Here for your consideration is the journal of Emmers Nahr, a potter by trade and a refugee from the tyranny of a remorseless Enemy. His is a story of an epic voyage, one that takes him from a world of violence and death into another of magic and uncertainty, where the earth itself can come to life, and the power to move the heavens can rest in the palm of your hand. I hope you enjoy the journey.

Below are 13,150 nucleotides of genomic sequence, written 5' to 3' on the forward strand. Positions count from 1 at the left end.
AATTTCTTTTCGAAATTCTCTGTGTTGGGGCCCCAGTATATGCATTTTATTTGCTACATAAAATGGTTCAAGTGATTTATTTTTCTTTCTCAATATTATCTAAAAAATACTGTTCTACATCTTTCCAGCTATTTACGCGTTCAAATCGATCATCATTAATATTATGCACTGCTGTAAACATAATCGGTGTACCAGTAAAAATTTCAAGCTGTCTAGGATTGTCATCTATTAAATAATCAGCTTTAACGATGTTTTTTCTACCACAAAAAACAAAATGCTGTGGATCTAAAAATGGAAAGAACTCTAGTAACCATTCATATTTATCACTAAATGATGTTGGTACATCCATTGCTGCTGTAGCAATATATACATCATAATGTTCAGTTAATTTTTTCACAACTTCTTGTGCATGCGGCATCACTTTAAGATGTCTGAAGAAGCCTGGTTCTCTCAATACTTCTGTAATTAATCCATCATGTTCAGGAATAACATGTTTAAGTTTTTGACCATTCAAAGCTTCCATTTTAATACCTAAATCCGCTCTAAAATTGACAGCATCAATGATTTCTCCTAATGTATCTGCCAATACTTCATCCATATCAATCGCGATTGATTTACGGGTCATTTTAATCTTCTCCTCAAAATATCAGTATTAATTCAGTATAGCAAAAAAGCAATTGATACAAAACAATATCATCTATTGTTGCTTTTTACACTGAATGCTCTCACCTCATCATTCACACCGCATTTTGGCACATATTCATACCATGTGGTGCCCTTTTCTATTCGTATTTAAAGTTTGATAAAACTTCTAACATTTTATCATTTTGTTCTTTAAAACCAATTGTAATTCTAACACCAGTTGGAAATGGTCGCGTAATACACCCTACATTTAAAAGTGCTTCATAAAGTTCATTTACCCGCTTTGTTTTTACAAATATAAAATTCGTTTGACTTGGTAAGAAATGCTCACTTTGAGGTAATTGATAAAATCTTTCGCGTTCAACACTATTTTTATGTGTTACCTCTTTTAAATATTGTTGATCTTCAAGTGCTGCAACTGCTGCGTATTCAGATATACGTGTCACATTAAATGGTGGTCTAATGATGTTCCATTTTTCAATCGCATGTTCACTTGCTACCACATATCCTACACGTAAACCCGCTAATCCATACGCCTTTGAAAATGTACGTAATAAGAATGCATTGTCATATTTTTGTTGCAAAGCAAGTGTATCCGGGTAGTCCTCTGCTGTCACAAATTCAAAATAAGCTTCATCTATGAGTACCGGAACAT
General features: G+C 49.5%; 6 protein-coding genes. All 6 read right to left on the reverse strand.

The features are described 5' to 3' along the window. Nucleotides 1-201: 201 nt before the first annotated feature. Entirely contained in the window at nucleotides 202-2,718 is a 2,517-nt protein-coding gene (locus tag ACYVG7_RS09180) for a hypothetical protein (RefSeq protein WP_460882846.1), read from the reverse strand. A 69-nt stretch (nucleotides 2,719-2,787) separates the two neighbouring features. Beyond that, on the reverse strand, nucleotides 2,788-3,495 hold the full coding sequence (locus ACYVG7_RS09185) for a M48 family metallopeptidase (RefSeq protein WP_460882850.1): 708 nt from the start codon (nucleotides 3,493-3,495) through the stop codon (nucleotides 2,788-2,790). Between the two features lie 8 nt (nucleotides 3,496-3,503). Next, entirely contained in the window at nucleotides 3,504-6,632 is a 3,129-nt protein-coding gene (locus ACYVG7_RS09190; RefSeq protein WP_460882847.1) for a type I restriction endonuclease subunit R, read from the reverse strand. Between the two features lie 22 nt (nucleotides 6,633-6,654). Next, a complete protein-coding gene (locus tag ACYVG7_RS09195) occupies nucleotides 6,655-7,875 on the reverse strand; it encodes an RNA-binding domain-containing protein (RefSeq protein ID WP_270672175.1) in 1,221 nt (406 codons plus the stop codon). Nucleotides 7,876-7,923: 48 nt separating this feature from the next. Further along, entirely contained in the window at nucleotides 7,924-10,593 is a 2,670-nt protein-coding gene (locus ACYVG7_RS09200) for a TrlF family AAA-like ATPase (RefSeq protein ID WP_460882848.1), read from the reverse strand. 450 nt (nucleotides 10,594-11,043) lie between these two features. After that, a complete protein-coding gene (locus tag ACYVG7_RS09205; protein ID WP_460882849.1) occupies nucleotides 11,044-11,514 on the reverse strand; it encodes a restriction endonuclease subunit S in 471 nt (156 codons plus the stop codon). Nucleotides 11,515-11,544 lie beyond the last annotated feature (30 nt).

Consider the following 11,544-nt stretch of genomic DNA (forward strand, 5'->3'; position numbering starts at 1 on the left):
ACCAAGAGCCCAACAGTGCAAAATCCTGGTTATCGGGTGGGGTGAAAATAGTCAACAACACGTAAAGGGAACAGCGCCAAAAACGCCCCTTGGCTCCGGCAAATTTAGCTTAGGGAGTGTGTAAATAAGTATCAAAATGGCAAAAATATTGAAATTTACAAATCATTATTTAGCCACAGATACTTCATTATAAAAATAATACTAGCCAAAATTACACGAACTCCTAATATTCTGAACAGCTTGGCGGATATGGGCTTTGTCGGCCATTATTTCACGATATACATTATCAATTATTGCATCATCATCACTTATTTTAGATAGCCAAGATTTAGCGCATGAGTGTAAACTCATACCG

18 April 2007